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I have many raster files each one containing information that is different from the others (e.g. one contains information on rain, the other on altitude, and another on land use). The cells in each raster file may or may not line up with the cells of the other raster files.

My goal is the following: I need to create a text file where each row represents a cell and, along the columns for that row, contains the information in that cell on rain, altitude, land use, etc.

What workflow would you suggests to "merge" these raster files together so that their cells line up and contain all the information available across all of the rasters?

I am using ArcGIS 10.1

  • Actually it depends on what software you are using (for example, i can suggest using ArcGIS software and do layers overlay with your preferred options and get whatever statistics you need) – Shehab Oct 17 '14 at 16:15
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    Are you compiling data for a regression-based analysis? – Aaron Oct 17 '14 at 17:02
  • Unless these rasters are tiny, outputting a text file will be very inefficient. I just want to encourage you to consider whether that format really is necessary. (It probably isn't if you will continue your analysis in ArcGIS; it might or might not be needed in order to transmit the data to non-GIS software.) – whuber Oct 17 '14 at 17:41
  • Aaron: Yes the data will be used to estimate a statistical model (though I don't think its OLS) whuber: The analysis cannot be done in ArcGIS since it requires the estimation of a complicated statistical model which has been coded in matlab. If you can suggests a more efficient way to extract the pixel level information, that would be great. – PollPenn Oct 17 '14 at 23:42
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In ArcGIS, use the Resample tool to resample two of the three rasters into a cell size that matches the third on.

You'll need to consider what you're doing to your data when you resample.

With that in mind I would pick the Land Use raster as the one that goes unmodified since the others are likely already interpolations of discrete samples of continuous data.

Also, for the set up when using the Resample tool, go to the Environments settings and pick one of your three rasters (Land Use e.g.) as the Snap Raster under the Processing Extent section. Snapping to that will insure the cells line up.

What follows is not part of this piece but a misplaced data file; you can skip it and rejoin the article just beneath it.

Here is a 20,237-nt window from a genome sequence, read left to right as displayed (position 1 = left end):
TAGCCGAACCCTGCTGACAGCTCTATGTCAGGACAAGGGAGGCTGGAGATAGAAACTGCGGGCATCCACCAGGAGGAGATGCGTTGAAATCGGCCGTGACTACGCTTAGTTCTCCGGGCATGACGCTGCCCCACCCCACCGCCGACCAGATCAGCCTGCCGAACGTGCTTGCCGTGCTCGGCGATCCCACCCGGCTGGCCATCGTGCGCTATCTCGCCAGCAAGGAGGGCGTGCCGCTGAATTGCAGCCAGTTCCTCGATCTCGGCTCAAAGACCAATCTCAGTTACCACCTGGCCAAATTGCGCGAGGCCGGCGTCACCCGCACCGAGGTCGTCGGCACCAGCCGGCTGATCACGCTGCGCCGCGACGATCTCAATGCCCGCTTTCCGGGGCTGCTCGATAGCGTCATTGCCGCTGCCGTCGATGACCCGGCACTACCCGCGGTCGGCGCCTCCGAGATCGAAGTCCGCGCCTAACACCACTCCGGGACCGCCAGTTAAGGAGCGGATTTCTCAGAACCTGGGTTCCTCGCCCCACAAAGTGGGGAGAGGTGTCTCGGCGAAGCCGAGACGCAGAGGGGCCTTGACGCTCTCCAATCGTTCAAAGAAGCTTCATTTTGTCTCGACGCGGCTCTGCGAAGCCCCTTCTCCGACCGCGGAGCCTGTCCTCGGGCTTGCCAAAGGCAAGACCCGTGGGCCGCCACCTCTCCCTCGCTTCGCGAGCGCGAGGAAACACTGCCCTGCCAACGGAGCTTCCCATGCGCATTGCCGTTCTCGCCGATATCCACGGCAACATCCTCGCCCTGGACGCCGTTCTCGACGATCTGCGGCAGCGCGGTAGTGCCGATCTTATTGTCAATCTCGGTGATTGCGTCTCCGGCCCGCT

Lastly, I'm assuming these rasters are already in the same projection.

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  • Hi there, thanks for this. This is very helpful and I will try to implement it and get back to you if it works. – PollPenn Oct 17 '14 at 23:46
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  1. If you are more focused on getting the text file than the precise alignment of the rasters, you could convert one raster to points to create a grid of points (Conversion Tools). Choose the raster with the alignment that most closely matches the desired position and spacing of the cells. The grid values of that raster will already be present in the point attribute table.
  2. Then use Extract Multivalues to Points (Spatial Analyst) to "extract" the values of all the remaining rasters underlying each point in the grid. Choose meaningful field names. You only get 10 characters. The nice thing about this tool is that if you add more rasters later, you can Extract to the existing points and not have to create a new point layer every time.
  3. If you need point coordinates, use the "Calculate Geometry" option to add that to the attribute table (optional).
  4. Export the attribute table for the points layer to a text file.

This will not fix the cell alignment of the different rasters, so you may need to inspect the points along the edge of the grid to see if all points are covered by all rasters. Depending on your needs, you can remove those points up front or deal with missing values later on. Also note that if there are mismatches in coverage or NoData values in the middle (holes), the attribute table will show the NoData value (often 99999 or something very long, large number) for that point. You will have to use search and replace to deal with these in the text file later. The NoData value for each raster can be found in Properties.

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